Chanel

For Chanel, sometime director and film star Karl Lagerfeld took his cues from celluloid, garnering inspiration for spring from 1961’s Last Year at Marienbad. Evoking one of the perplexing, enigmatic French film’s most famous scenes, the show’s Grand Palais setting conjured manicured chateau grounds, rendered in an old-school, black-and-white palette. Led by a full orchestra, models traversed white gravel pathways offset by graphite-hued hedgerows. No iceberg cameo this time, but multiple fountains (and a turn from Inès de la Fressange) added to the show’s groomed allure.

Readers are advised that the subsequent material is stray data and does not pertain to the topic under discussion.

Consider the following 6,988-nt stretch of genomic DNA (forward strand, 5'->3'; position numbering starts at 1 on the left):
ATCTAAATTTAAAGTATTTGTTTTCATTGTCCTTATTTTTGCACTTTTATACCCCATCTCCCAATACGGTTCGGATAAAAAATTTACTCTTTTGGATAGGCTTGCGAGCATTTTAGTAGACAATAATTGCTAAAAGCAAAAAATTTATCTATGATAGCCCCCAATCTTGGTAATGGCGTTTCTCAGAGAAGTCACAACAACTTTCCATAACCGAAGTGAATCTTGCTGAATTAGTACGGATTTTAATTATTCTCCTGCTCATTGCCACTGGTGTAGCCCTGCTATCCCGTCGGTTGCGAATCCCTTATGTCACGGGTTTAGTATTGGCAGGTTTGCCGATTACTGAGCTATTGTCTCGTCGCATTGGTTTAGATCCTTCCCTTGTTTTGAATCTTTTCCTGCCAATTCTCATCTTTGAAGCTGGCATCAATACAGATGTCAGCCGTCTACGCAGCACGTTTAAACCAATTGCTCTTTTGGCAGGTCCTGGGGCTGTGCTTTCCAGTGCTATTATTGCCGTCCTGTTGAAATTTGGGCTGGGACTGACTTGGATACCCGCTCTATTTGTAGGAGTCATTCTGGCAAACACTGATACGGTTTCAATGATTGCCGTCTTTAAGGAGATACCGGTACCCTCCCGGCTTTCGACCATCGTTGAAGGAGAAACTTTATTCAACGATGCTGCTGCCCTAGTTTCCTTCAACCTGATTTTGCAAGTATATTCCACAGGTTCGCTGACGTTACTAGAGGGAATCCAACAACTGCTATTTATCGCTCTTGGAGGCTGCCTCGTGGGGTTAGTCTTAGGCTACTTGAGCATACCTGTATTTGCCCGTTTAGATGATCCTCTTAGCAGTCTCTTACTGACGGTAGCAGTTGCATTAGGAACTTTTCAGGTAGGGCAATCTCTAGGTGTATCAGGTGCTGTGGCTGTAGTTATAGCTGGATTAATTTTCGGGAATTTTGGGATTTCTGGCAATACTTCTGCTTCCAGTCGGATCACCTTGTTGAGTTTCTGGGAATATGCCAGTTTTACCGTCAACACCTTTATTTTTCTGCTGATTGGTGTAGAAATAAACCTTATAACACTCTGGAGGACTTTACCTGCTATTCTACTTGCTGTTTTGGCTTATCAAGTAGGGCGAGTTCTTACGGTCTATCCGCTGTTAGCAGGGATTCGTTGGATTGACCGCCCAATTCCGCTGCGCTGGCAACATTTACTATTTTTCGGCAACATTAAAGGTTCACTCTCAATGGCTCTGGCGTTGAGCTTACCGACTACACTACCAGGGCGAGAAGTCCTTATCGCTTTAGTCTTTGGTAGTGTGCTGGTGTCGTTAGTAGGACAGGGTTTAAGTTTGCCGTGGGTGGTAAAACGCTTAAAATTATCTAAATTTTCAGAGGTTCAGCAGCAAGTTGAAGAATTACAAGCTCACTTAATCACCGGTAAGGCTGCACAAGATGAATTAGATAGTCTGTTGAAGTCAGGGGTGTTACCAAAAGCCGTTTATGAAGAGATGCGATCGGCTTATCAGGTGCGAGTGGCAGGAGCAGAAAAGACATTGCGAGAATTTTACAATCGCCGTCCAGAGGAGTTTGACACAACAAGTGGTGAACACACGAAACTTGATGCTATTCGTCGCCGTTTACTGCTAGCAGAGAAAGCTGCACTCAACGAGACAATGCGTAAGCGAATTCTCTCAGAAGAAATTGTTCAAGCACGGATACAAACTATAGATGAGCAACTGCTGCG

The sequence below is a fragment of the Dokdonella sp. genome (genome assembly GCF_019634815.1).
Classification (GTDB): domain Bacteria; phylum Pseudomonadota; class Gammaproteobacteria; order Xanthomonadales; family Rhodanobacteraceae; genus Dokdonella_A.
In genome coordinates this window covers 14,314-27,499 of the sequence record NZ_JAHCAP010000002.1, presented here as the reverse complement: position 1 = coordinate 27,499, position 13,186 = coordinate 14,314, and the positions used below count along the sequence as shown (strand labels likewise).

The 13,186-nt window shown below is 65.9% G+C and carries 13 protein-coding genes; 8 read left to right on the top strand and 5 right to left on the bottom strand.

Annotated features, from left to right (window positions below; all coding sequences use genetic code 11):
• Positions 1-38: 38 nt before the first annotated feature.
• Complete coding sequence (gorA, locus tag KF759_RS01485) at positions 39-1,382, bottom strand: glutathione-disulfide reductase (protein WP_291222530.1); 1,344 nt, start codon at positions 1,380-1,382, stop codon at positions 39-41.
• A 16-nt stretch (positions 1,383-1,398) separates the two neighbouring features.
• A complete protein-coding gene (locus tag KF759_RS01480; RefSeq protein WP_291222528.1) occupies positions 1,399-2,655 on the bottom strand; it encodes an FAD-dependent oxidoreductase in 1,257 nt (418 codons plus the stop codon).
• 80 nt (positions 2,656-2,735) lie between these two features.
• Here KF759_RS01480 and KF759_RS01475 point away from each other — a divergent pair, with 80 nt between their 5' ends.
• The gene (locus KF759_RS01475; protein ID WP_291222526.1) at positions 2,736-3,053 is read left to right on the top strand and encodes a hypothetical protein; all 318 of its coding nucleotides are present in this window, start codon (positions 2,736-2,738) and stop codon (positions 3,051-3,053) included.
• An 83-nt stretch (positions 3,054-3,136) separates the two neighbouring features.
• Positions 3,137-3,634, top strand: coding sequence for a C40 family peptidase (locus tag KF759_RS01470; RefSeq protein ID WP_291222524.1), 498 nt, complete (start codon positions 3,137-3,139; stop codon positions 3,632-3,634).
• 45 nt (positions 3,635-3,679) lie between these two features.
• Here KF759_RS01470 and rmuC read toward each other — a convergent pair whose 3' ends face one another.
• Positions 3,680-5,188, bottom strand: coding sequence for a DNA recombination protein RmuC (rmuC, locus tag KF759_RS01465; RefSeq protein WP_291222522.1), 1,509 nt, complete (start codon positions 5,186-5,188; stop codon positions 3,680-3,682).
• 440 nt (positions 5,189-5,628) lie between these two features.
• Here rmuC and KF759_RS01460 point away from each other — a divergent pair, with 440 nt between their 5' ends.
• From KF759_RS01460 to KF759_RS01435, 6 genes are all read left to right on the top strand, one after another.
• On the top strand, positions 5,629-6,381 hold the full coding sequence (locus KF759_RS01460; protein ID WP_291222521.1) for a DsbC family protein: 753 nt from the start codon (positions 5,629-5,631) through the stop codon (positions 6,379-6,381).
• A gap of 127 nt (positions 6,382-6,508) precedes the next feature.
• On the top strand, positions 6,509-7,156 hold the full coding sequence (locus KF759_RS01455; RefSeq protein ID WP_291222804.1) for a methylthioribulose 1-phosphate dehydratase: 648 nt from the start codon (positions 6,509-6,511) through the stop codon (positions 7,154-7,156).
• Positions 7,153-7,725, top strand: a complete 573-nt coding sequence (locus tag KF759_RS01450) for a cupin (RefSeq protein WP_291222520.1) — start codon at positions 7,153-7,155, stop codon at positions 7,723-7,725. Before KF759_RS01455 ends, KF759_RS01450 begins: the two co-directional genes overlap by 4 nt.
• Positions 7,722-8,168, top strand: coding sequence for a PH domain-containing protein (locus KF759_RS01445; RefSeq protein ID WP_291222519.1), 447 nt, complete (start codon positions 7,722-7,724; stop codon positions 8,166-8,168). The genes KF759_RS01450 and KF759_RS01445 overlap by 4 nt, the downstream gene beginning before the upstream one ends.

The formal backdrop proved a pleasant counterpoint to the clothing itself, which skewed whimsically unorthodox, by Chanel standards. In lieu of trim and prim tweed suits, Lagerfeld sent out looser jackets and skirts riddled with holes, suggesting outfits that had languished, beautifully, alongside rabid moths in grandmother’s closet. Fabrics weren’t just frayed; they were perforated and left with unfinished hems. The vibe was distinctly more youthful than in seasons past, evident in both the clothes’ lighter construction and the ensembles themselves—namely, three-quarter-length, A-line jackets paired with hot pants. Hot pants? Hot pants!

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